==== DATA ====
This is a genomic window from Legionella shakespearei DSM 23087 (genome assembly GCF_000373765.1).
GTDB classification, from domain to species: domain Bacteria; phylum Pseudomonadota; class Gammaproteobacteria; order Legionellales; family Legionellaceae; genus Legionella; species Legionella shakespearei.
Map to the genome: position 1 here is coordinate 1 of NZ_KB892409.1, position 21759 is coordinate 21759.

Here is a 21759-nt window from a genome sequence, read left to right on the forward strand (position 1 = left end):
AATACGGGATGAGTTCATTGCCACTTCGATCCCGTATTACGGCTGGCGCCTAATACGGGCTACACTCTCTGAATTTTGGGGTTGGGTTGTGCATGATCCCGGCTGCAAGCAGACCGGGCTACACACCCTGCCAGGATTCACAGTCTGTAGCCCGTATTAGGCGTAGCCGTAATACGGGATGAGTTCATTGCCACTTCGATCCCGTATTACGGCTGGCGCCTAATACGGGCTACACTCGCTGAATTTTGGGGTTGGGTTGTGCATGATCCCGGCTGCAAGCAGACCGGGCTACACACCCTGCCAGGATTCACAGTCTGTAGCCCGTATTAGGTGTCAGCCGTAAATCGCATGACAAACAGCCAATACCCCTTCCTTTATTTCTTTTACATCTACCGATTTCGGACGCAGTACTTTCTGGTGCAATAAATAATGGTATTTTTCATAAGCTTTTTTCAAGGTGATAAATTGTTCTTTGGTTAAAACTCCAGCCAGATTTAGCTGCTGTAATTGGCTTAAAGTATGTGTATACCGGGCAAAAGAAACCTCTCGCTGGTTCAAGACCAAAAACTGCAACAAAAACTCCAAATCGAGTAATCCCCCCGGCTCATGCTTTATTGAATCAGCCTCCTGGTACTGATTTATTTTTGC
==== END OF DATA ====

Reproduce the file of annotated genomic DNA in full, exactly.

This is a genomic window from Legionella shakespearei DSM 23087 (genome assembly GCF_000373765.1).
GTDB classification, from domain to species: domain Bacteria; phylum Pseudomonadota; class Gammaproteobacteria; order Legionellales; family Legionellaceae; genus Legionella; species Legionella shakespearei.
Map to the genome: position 1 here is coordinate 1 of NZ_KB892409.1, position 21759 is coordinate 21759.

Here is a 21759-nt window from a genome sequence, read left to right on the forward strand (position 1 = left end):
AATACGGGATGAGTTCATTGCCACTTCGATCCCGTATTACGGCTGGCGCCTAATACGGGCTACACTCTCTGAATTTTGGGGTTGGGTTGTGCATGATCCCGGCTGCAAGCAGACCGGGCTACACACCCTGCCAGGATTCACAGTCTGTAGCCCGTATTAGGCGTAGCCGTAATACGGGATGAGTTCATTGCCACTTCGATCCCGTATTACGGCTGGCGCCTAATACGGGCTACACTCGCTGAATTTTGGGGTTGGGTTGTGCATGATCCCGGCTGCAAGCAGACCGGGCTACACACCCTGCCAGGATTCACAGTCTGTAGCCCGTATTAGGTGTCAGCCGTAAATCGCATGACAAACAGCCAATACCCCTTCCTTTATTTCTTTTACATCTACCGATTTCGGACGCAGTACTTTCTGGTGCAATAAATAATGGTATTTTTCATAAGCTTTTTTCAAGGTGATAAATTGTTCTTTGGTTAAAACTCCAGCCAGATTTAGCTGCTGTAATTGGCTTAAAGTATGTGTATACCGGGCAAAAGAAACCTCTCGCTGGTTCAAGACCAAAAACTGCAACAAAAACTCCAAATCGAGTAATCCCCCCGGCTCATGCTTTATTGAATCAGCCTCCTGGTACTGATTTATTTTTGC